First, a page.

Jackson is now 0-2 in the playoffs with a 19-3 regular season record. 



He’s likely the MVP this season after he passed for more than 3,000 yards and rushed for 1,000 yards, setting the single-season rushing record for a quarterback along the way. He led the NFL in passing touchdowns and carried the most prolific offense in the league to a league-best 14-2. 

Harbaugh isn’t worried that his quarterback, who is just 23-years-old, hasn’t found his playoff success yet.

“The Manning brothers combined to, they had five losses in their first five playoff games before they won one,” Harbaugh explained. (Joe) Montana, (Steve) Young and (Brett) Favre didn’t start a playoff game until their third season, (Drew) Brees and (Troy) Aikman, until their fourth season, and (Aaron) Rodgers until his fifth season.”

After the season ended, Harbaugh added that Jackson went to his office to discuss the offseason and what he needed to do to improve. 

While Harbaugh and the offensive coaching staff had a plan for Jackson to improve, Jackson “nailed” each and every single critique that the coaches had laid out for him.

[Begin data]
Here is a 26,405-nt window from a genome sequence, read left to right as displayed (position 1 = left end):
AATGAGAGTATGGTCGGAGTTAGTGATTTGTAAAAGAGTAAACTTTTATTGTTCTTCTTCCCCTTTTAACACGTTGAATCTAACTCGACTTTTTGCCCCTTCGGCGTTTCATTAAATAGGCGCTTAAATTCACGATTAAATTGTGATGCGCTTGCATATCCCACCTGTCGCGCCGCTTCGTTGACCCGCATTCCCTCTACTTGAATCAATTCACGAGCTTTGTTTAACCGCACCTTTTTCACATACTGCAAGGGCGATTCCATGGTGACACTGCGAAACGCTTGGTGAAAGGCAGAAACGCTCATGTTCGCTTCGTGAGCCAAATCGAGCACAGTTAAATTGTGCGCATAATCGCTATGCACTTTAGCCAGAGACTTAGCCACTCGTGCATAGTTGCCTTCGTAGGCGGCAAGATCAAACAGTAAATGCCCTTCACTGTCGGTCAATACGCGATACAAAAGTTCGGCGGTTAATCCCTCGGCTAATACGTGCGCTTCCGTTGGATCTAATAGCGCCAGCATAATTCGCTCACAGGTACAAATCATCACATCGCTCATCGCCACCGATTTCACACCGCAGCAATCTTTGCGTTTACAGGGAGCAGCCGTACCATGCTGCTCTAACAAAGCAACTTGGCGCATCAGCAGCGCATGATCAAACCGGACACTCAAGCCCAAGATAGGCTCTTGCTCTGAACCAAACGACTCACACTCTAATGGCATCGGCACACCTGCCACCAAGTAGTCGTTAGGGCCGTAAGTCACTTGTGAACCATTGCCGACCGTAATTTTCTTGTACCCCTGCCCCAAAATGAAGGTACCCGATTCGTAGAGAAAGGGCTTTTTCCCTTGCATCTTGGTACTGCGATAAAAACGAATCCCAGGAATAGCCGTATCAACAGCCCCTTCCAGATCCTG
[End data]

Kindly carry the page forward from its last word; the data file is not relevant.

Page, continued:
“I’m really confident in Lamar and his understanding the things he needs to do to get better, and that he’s going to work really hard to keep building himself up as a player,” Harbaugh said.

Click here to download the MyTeams App by NBC Sports. Receive comprehensive coverage of your teams and stream Capitals and Wizards games easily from your device.

MORE RAVENS NEWS:

Quick Links

Harbaugh reflects on resting starters: 'I might go the other way' next year

Harbaugh reflects on resting starters: 'I might go the other way' next year

If the Ravens can pull off winning the AFC North division title three years in a row, their starters might be on the hook for Week 17 next time around.

In head coach John Harbaugh's season-review press conference on Friday, the Ravens leader of 12 years was asked if resting his starters in Week 17 vs Pittsburgh contributed to their AFC Divisional Round loss to the Tennesse Titans.